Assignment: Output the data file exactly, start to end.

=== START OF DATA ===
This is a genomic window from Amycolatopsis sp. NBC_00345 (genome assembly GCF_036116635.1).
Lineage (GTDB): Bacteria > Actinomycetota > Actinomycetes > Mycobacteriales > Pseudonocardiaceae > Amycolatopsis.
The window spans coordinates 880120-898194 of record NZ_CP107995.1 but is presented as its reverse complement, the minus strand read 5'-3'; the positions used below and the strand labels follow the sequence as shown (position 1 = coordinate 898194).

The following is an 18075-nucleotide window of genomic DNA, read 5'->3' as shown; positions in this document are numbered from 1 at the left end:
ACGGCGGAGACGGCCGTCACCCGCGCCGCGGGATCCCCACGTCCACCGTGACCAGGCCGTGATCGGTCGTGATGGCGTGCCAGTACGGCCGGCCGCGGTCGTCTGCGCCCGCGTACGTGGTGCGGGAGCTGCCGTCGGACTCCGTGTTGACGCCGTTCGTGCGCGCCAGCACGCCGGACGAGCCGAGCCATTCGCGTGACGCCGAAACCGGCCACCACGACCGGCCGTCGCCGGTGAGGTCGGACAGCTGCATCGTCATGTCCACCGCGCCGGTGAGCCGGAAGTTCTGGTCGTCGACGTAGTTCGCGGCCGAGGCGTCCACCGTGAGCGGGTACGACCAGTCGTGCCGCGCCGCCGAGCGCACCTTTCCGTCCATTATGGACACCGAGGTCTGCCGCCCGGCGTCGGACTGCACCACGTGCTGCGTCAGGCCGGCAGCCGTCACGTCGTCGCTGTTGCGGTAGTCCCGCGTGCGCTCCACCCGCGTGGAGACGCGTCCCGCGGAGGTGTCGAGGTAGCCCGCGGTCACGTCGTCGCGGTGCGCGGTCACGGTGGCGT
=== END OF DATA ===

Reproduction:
This is a genomic window from Amycolatopsis sp. NBC_00345 (genome assembly GCF_036116635.1).
Lineage (GTDB): Bacteria > Actinomycetota > Actinomycetes > Mycobacteriales > Pseudonocardiaceae > Amycolatopsis.
The window spans coordinates 880120-898194 of record NZ_CP107995.1 but is presented as its reverse complement, the minus strand read 5'-3'; the positions used below and the strand labels follow the sequence as shown (position 1 = coordinate 898194).

The following is an 18075-nucleotide window of genomic DNA, read 5'->3' as shown; positions in this document are numbered from 1 at the left end:
ACGGCGGAGACGGCCGTCACCCGCGCCGCGGGATCCCCACGTCCACCGTGACCAGGCCGTGATCGGTCGTGATGGCGTGCCAGTACGGCCGGCCGCGGTCGTCTGCGCCCGCGTACGTGGTGCGGGAGCTGCCGTCGGACTCCGTGTTGACGCCGTTCGTGCGCGCCAGCACGCCGGACGAGCCGAGCCATTCGCGTGACGCCGAAACCGGCCACCACGACCGGCCGTCGCCGGTGAGGTCGGACAGCTGCATCGTCATGTCCACCGCGCCGGTGAGCCGGAAGTTCTGGTCGTCGACGTAGTTCGCGGCCGAGGCGTCCACCGTGAGCGGGTACGACCAGTCGTGCCGCGCCGCCGAGCGCACCTTTCCGTCCATTATGGACACCGAGGTCTGCCGCCCGGCGTCGGACTGCACCACGTGCTGCGTCAGGCCGGCAGCCGTCACGTCGTCGCTGTTGCGGTAGTCCCGCGTGCGCTCCACCCGCGTGGAGACGCGTCCCGCGGAGGTGTCGAGGTAGCCCGCGGTCACGTCGTCGCGGTGCGCGGTCACGGTGGCGT